Thursday, April 19, 2012

The Uphill Battle to Save Democracy in Canada

At the risk of appearing tiresomely repetitive, I am posting once again on the problem of political disengagement. The fact that only about 30% of Canadians bother to follow politics, as if it is a sphere of activity totally separate from the lives they live, is troubling, and one that is being regularly exploited by the Harper regime.

In today's Star, columnist Bob Hepburn writes about The uphill battle to save democracy in Canada, pointing out the two main obstacles to achieving that objective: both the isolation and transitory nature of groups that try to promote democratic renewal, and the blind eye that the Harper government turns to every and all complaints.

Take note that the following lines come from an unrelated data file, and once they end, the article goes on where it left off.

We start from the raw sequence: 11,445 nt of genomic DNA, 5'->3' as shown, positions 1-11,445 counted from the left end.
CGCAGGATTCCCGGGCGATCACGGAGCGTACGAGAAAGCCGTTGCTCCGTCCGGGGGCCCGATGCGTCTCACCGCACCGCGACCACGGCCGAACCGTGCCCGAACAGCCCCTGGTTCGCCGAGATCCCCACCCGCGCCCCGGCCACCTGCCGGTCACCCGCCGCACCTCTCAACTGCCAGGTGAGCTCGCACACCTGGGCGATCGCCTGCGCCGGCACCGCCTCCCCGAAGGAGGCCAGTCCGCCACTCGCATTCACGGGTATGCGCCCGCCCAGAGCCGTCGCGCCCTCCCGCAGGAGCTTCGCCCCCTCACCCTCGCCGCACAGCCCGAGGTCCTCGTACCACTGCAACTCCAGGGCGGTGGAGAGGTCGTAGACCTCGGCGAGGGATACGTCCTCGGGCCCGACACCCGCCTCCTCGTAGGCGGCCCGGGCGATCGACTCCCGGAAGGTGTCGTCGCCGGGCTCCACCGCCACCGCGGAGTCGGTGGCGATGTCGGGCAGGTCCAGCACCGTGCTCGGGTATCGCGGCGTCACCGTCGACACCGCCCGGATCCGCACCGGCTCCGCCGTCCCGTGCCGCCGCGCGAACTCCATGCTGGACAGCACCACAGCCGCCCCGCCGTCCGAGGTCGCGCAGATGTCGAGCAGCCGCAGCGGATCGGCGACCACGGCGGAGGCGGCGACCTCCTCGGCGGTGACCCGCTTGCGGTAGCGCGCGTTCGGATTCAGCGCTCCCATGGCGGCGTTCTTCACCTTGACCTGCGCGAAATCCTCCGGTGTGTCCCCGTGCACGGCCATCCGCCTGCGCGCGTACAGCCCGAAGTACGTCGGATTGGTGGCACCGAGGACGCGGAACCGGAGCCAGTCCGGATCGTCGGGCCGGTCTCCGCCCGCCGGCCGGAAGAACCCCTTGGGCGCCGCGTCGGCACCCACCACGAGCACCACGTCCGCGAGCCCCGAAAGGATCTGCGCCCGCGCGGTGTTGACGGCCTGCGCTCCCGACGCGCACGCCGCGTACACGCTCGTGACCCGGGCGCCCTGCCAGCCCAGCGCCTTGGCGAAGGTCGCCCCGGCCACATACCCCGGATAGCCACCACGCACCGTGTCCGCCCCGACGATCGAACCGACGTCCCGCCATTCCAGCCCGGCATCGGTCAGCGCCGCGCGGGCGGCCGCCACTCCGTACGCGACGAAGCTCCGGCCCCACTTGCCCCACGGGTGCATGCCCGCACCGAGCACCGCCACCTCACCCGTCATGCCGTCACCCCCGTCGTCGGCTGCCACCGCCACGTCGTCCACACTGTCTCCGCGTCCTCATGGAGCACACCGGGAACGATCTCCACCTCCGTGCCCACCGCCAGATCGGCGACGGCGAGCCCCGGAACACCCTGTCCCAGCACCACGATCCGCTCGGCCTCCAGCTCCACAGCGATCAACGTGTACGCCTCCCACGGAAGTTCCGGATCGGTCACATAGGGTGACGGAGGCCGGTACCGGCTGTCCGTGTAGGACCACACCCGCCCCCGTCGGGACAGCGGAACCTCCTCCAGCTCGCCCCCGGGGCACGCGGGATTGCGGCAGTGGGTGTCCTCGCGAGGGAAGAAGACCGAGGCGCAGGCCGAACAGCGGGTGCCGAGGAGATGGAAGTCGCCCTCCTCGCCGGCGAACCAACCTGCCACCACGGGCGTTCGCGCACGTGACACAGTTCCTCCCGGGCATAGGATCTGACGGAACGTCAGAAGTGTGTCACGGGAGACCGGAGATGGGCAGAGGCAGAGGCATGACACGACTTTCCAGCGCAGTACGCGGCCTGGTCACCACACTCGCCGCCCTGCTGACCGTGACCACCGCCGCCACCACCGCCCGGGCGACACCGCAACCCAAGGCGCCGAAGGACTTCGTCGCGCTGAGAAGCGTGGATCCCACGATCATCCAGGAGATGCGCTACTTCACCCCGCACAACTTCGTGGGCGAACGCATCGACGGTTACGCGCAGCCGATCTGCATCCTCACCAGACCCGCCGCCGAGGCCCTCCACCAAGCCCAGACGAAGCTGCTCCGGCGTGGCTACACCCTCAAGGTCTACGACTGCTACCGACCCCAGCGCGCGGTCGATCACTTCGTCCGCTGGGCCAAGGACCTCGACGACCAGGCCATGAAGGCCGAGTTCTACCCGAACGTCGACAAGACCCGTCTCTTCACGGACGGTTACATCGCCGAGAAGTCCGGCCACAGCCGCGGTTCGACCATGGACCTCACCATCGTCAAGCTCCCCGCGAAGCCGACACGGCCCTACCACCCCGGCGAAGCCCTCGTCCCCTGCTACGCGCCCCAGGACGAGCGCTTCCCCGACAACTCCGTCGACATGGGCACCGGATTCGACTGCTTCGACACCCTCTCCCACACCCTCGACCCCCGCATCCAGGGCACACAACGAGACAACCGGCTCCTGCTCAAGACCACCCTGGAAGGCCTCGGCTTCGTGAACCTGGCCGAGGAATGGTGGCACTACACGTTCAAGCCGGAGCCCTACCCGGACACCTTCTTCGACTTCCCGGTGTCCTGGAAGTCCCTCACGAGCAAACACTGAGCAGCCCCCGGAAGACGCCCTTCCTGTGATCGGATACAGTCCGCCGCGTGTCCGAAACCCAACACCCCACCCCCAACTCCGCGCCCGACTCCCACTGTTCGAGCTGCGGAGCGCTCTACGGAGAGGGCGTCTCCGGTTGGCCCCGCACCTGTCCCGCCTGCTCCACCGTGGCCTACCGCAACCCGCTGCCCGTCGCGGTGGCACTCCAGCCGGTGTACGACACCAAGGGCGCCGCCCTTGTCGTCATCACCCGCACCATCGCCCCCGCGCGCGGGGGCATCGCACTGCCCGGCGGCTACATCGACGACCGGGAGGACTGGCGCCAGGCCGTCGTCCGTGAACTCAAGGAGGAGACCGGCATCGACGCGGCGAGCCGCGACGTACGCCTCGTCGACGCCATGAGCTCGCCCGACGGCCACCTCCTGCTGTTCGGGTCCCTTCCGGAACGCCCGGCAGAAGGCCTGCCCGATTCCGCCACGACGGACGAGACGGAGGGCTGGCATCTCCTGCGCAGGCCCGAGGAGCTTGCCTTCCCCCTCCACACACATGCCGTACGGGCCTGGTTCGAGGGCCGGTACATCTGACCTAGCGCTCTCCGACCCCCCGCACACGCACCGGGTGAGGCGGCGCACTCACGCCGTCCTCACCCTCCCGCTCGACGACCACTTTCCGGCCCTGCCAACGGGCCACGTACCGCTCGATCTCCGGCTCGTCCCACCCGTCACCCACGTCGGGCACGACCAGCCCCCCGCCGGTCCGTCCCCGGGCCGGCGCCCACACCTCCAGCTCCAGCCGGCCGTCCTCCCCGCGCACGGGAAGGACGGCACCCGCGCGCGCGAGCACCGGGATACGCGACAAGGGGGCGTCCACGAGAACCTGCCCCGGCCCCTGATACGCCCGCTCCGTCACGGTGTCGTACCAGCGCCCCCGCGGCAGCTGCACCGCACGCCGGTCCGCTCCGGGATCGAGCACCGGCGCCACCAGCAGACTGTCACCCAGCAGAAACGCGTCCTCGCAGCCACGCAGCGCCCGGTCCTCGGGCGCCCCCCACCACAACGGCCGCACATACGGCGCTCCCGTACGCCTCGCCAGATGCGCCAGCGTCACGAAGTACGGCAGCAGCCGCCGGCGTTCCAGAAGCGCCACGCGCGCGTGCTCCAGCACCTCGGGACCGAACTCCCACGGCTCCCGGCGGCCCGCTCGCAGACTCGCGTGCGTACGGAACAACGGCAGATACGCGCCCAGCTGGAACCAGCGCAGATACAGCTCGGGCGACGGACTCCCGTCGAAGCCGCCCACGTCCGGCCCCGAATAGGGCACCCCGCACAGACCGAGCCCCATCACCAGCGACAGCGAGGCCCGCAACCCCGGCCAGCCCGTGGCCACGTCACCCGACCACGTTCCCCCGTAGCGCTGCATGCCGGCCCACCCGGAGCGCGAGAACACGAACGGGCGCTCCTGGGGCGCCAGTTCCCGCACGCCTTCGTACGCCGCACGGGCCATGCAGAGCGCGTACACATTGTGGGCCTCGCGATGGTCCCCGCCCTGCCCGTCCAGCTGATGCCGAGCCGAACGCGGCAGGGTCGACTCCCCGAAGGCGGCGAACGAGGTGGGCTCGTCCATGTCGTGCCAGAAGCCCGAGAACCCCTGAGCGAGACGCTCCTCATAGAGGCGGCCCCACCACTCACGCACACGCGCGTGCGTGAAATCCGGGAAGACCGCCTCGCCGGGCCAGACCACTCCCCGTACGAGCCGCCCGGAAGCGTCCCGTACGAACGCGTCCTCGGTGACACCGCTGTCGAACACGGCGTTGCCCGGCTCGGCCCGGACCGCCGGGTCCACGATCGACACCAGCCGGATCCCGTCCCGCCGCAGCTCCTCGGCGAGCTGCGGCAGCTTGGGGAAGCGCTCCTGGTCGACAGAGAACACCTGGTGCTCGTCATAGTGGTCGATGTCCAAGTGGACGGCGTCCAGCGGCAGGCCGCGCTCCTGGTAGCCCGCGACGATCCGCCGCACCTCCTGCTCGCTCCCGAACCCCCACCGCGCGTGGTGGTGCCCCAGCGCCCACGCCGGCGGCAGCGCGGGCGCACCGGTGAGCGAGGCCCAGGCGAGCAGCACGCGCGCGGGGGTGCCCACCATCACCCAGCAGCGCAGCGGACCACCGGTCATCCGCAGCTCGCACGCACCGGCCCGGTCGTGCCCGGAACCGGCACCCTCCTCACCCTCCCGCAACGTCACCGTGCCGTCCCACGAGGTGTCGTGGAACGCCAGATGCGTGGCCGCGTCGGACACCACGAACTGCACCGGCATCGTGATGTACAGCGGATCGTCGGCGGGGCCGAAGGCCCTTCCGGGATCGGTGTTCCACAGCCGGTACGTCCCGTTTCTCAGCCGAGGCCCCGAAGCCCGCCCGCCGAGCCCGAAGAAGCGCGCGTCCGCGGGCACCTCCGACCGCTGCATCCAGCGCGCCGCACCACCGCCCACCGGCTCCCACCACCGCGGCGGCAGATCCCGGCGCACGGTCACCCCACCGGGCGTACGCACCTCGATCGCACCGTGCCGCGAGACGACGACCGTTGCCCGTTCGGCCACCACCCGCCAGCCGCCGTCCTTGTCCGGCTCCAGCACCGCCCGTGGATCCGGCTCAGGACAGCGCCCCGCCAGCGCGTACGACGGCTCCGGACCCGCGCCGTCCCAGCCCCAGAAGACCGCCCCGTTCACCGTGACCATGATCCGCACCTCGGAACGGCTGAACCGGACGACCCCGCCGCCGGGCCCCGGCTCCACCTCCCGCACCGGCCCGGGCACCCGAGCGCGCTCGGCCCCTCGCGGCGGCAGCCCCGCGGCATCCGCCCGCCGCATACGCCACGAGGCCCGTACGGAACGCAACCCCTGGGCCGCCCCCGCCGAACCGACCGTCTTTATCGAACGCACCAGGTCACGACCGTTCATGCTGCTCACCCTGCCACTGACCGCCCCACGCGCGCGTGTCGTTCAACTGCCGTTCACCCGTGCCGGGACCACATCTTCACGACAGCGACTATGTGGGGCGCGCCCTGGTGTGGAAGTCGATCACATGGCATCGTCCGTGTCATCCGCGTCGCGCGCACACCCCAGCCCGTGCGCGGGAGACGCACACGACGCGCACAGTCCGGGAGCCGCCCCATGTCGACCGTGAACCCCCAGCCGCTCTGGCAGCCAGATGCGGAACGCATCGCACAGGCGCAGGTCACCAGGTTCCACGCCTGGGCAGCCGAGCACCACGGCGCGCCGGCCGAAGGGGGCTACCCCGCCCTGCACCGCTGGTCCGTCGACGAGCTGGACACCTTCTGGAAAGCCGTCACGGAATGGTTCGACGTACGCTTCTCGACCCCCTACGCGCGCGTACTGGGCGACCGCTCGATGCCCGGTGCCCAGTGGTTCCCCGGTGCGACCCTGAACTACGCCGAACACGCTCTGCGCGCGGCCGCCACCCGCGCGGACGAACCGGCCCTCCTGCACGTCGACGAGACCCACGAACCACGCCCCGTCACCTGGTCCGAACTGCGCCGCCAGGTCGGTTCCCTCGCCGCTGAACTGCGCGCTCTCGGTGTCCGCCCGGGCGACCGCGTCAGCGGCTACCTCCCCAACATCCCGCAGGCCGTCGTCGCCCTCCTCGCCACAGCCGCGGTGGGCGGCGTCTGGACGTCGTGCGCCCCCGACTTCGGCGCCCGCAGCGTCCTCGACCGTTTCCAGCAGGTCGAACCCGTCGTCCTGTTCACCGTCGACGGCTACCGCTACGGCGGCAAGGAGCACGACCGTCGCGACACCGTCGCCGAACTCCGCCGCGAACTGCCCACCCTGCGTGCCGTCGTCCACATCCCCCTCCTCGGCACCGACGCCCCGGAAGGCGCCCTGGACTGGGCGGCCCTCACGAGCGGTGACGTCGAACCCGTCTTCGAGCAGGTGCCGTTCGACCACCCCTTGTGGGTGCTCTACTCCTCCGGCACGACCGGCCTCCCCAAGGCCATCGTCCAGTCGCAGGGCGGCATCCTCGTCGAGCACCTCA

About the latter, Hepburn writes:

Their (the general public) letters are ignored or receive innocuous replies, backbench MPs dismiss them as cranks, media commentators pay no attention to their petitions, and apathetic friends and neighbours tell them they’re crazy to think they can change the political culture in Ottawa.

He adds,

That’s just the way Harper wants it. Although he initially vowed to increase government accountability, he has shown zero interest in improving our democratic institutions since coming to power six years ago.

He seems convinced he can get away with it because only about 30 per cent of Canadians regularly follow politics and public policy issues. The rest of us are either turned off, fed up or have given up. Harper is counting on that indifference to continue through the next election.

I hope you will read the entire piece and send an article link to those you feel might benefit from it.

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